Thursday, July 14, 2011

Judge Halts work at 510 Fifth Avenue

A state Supreme Court judge has ordered renovations halted at a landmark office building at Fifth Avenue and 43rd Street that preservationists call a model of modernism. A former bank that was originally part of the Manufacturers Trust Company, it was designed by Gordon Bunshaft of Skidmore, Owings & Merrill in the era of the gray flannel suit.

Manhattan State Supreme Court Justice Lucy A. Billings issued a temporary restraining order on Tuesday in response to a lawsuit brought by preservationists. The advocacy group Citizens Emergency Committee to Preserve Preservation filed the lawsuit, which charges that the building’s owner, Vornado Realty Trust, abetted by the New York City Landmarks Preservation Commission, has disregarded restrictions designed to protect the interior. That transparent interior, designated a landmark in February, features illuminated ceilings that were intended to minimize glare and shadow; twin escalators; a side entrance to preserve the Fifth Avenue glass curtain wall; and a circular stainless-steel vault door. But two months later the commission allowed Vornado to change some of these elements in reconfiguring the space for a store, Joe Fresh. The changes include moving the escalators and carving two entrances into the Fifth Avenue facade.

The preservationists said the demolition work, which began in June, had exceeded the limits set by the commission. But city officials said the work had complied with the permit and that the interior alterations were approved after thorough consideration. “We approved a project that will restore several important features of the space, including its signature luminous ceiling and transparency, and allow for modifications to adapt the building to a new use,” said Elisabeth de Bourbon, a commission spokeswoman. She expressed confidence that the court would uphold the commission’s original determination, “which came after an extensive public process.” Vornado declined to comment.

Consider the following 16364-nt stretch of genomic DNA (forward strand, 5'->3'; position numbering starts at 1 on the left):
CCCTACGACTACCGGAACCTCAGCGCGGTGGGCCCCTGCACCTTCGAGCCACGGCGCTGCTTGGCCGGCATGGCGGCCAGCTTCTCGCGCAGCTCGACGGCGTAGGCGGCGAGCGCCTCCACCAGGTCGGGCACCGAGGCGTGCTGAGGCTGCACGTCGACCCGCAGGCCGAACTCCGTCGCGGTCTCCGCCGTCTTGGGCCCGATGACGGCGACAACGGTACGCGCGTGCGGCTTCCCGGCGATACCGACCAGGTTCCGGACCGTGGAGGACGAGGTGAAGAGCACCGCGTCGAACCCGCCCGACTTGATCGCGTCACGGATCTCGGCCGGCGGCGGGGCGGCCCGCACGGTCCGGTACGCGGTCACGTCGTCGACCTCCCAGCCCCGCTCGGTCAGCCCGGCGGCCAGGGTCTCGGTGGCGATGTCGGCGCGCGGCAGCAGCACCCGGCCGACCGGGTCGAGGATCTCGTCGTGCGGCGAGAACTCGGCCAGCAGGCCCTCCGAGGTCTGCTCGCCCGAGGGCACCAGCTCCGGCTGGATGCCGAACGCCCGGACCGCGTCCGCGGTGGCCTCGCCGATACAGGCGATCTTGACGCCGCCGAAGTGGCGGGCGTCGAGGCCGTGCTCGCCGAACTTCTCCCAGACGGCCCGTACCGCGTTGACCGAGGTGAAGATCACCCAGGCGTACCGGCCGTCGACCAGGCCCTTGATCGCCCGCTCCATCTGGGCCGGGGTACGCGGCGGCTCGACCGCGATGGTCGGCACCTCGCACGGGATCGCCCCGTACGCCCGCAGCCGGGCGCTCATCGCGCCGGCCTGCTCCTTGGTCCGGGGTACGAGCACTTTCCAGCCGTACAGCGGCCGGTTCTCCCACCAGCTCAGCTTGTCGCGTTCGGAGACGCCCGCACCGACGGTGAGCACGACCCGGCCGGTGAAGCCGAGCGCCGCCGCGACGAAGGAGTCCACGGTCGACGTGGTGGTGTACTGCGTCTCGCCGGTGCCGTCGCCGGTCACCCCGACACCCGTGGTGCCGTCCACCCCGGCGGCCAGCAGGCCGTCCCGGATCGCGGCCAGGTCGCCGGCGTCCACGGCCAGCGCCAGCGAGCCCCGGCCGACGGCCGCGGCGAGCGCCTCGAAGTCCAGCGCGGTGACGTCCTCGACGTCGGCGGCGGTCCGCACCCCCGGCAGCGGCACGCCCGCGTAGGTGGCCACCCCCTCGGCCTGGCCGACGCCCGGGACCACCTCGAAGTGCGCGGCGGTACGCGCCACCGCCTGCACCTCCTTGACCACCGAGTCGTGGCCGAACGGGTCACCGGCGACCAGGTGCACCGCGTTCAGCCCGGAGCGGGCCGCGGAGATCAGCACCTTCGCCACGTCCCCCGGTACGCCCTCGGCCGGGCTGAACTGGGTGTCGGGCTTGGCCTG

Theodore Grunewald, founder of a coalition to save the building and a plaintiff in the lawsuit, said in an interview, “Vornado, through the commission, has robbed this bank of its key architectural, historical and symbolic elements, the unique things that set it apart and define it as a masterpiece.” He added: “It’s a supreme example of midcentury International Style. It’s up there in the top 50 globally and certainly the top 20 nationally, and in New York there are only three that compare to it: the Seagram Building, Lever House and the Pepsi-Cola Building.”

In awarding landmark status to the building’s interior, the commission called the structure “a major example of mid-20th-century modernism.” (The exterior of the 1954 building was designated a landmark in 1997.) The recent designation report described the building and its minimalist interior as “one of Fifth Avenue’s most memorable structures” and “a work that influenced the course of American bank design.”

The commission highlighted the strong diagonal line of the escalators connecting the first floor and the mezzanine, which is recessed from the street and “appears to float, creating the impression that both levels occupy a single, monumental space.” The lawsuit challenges the commission’s approval of structural changes “as effectively rescinding the interior designation” and seeks to have the building restored to its previous condition.

Several architecture experts have argued for preserving the building, among them Terence Riley, an architect and the former chief curator of the department of architecture and design at the Museum of Modern Art. “Its glass-and-steel construction all but eliminated the distinction between inside and outside,” Mr. Riley said of the building in an affidavit. He went on to applaud a design that featured what he called “the apparent paradox of a transparent building to safeguard people’s money, the presence of a great steel safe visually accessible to the passers-by but of course not actually accessible,” among other elements that make the landmark “much discussed.”

By Robin Pogrebin / The New York Times 
July 14, 2011